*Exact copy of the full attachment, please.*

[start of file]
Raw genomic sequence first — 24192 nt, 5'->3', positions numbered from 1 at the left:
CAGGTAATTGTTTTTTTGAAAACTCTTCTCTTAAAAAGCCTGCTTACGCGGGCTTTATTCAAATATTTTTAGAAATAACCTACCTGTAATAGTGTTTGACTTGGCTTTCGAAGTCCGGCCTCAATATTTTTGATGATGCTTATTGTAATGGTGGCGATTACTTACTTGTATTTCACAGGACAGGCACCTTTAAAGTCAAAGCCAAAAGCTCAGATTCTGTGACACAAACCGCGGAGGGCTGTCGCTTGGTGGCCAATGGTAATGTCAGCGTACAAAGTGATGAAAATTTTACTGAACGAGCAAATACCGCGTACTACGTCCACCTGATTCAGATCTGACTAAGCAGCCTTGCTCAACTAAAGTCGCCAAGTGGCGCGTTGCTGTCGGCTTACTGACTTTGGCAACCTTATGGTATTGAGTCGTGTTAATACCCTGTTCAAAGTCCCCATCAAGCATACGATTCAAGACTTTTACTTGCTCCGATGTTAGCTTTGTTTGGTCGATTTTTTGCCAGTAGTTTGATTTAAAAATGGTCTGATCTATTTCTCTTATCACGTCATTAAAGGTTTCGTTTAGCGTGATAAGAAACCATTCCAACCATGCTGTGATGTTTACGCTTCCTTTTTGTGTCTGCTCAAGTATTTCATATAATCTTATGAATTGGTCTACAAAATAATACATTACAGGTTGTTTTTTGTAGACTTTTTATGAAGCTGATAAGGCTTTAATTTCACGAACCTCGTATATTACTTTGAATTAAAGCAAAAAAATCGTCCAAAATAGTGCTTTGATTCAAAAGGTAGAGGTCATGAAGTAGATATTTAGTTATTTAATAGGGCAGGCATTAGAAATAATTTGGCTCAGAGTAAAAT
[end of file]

Raw genomic sequence first — 24192 nt, 5'->3', positions numbered from 1 at the left:
CAGGTAATTGTTTTTTTGAAAACTCTTCTCTTAAAAAGCCTGCTTACGCGGGCTTTATTCAAATATTTTTAGAAATAACCTACCTGTAATAGTGTTTGACTTGGCTTTCGAAGTCCGGCCTCAATATTTTTGATGATGCTTATTGTAATGGTGGCGATTACTTACTTGTATTTCACAGGACAGGCACCTTTAAAGTCAAAGCCAAAAGCTCAGATTCTGTGACACAAACCGCGGAGGGCTGTCGCTTGGTGGCCAATGGTAATGTCAGCGTACAAAGTGATGAAAATTTTACTGAACGAGCAAATACCGCGTACTACGTCCACCTGATTCAGATCTGACTAAGCAGCCTTGCTCAACTAAAGTCGCCAAGTGGCGCGTTGCTGTCGGCTTACTGACTTTGGCAACCTTATGGTATTGAGTCGTGTTAATACCCTGTTCAAAGTCCCCATCAAGCATACGATTCAAGACTTTTACTTGCTCCGATGTTAGCTTTGTTTGGTCGATTTTTTGCCAGTAGTTTGATTTAAAAATGGTCTGATCTATTTCTCTTATCACGTCATTAAAGGTTTCGTTTAGCGTGATAAGAAACCATTCCAACCATGCTGTGATGTTTACGCTTCCTTTTTGTGTCTGCTCAAGTATTTCATATAATCTTATGAATTGGTCTACAAAATAATACATTACAGGTTGTTTTTTGTAGACTTTTTATGAAGCTGATAAGGCTTTAATTTCACGAACCTCGTATATTACTTTGAATTAAAGCAAAAAAATCGTCCAAAATAGTGCTTTGATTCAAAAGGTAGAGGTCATGAAGTAGATATTTAGTTATTTAATAGGGCAGGCATTAGAAATAATTTGGCTCAGAGTAAAAT